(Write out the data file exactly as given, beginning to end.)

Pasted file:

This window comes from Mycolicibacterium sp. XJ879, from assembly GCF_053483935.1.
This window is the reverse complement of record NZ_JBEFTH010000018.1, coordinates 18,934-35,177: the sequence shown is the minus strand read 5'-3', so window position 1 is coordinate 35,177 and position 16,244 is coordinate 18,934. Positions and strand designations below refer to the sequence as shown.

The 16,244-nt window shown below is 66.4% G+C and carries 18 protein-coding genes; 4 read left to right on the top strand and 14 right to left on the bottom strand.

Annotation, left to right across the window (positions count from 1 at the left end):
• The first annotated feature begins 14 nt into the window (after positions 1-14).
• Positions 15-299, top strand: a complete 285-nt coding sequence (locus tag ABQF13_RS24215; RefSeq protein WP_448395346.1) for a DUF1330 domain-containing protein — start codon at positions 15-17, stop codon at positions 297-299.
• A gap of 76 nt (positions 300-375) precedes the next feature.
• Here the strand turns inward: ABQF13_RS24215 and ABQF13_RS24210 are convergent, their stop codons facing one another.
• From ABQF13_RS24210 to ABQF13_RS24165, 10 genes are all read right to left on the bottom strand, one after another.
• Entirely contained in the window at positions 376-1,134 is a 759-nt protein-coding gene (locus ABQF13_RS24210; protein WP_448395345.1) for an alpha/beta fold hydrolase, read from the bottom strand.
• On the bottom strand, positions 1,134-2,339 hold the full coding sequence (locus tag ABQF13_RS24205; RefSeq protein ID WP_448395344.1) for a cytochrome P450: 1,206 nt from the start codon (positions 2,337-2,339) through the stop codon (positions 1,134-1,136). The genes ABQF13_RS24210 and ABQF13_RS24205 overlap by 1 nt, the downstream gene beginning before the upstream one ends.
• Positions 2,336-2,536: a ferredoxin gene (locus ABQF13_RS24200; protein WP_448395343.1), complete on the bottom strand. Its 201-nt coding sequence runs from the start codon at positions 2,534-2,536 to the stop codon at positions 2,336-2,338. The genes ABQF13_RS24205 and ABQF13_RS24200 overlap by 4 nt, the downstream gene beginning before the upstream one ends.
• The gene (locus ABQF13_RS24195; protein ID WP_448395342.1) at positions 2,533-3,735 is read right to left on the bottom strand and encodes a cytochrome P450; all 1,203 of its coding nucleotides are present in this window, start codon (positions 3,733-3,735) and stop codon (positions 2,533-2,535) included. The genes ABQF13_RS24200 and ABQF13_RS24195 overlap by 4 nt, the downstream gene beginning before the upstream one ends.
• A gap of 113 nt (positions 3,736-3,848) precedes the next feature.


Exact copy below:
This window comes from Mycolicibacterium sp. XJ879, from assembly GCF_053483935.1.
This window is the reverse complement of record NZ_JBEFTH010000018.1, coordinates 18,934-35,177: the sequence shown is the minus strand read 5'-3', so window position 1 is coordinate 35,177 and position 16,244 is coordinate 18,934. Positions and strand designations below refer to the sequence as shown.

The 16,244-nt window shown below is 66.4% G+C and carries 18 protein-coding genes; 4 read left to right on the top strand and 14 right to left on the bottom strand.

Annotation, left to right across the window (positions count from 1 at the left end):
• The first annotated feature begins 14 nt into the window (after positions 1-14).
• Positions 15-299, top strand: a complete 285-nt coding sequence (locus tag ABQF13_RS24215; RefSeq protein WP_448395346.1) for a DUF1330 domain-containing protein — start codon at positions 15-17, stop codon at positions 297-299.
• A gap of 76 nt (positions 300-375) precedes the next feature.
• Here the strand turns inward: ABQF13_RS24215 and ABQF13_RS24210 are convergent, their stop codons facing one another.
• From ABQF13_RS24210 to ABQF13_RS24165, 10 genes are all read right to left on the bottom strand, one after another.
• Entirely contained in the window at positions 376-1,134 is a 759-nt protein-coding gene (locus ABQF13_RS24210; protein WP_448395345.1) for an alpha/beta fold hydrolase, read from the bottom strand.
• On the bottom strand, positions 1,134-2,339 hold the full coding sequence (locus tag ABQF13_RS24205; RefSeq protein ID WP_448395344.1) for a cytochrome P450: 1,206 nt from the start codon (positions 2,337-2,339) through the stop codon (positions 1,134-1,136). The genes ABQF13_RS24210 and ABQF13_RS24205 overlap by 1 nt, the downstream gene beginning before the upstream one ends.
• Positions 2,336-2,536: a ferredoxin gene (locus ABQF13_RS24200; protein WP_448395343.1), complete on the bottom strand. Its 201-nt coding sequence runs from the start codon at positions 2,534-2,536 to the stop codon at positions 2,336-2,338. The genes ABQF13_RS24205 and ABQF13_RS24200 overlap by 4 nt, the downstream gene beginning before the upstream one ends.
• The gene (locus ABQF13_RS24195; protein ID WP_448395342.1) at positions 2,533-3,735 is read right to left on the bottom strand and encodes a cytochrome P450; all 1,203 of its coding nucleotides are present in this window, start codon (positions 3,733-3,735) and stop codon (positions 2,533-2,535) included. The genes ABQF13_RS24200 and ABQF13_RS24195 overlap by 4 nt, the downstream gene beginning before the upstream one ends.
• A gap of 113 nt (positions 3,736-3,848) precedes the next feature.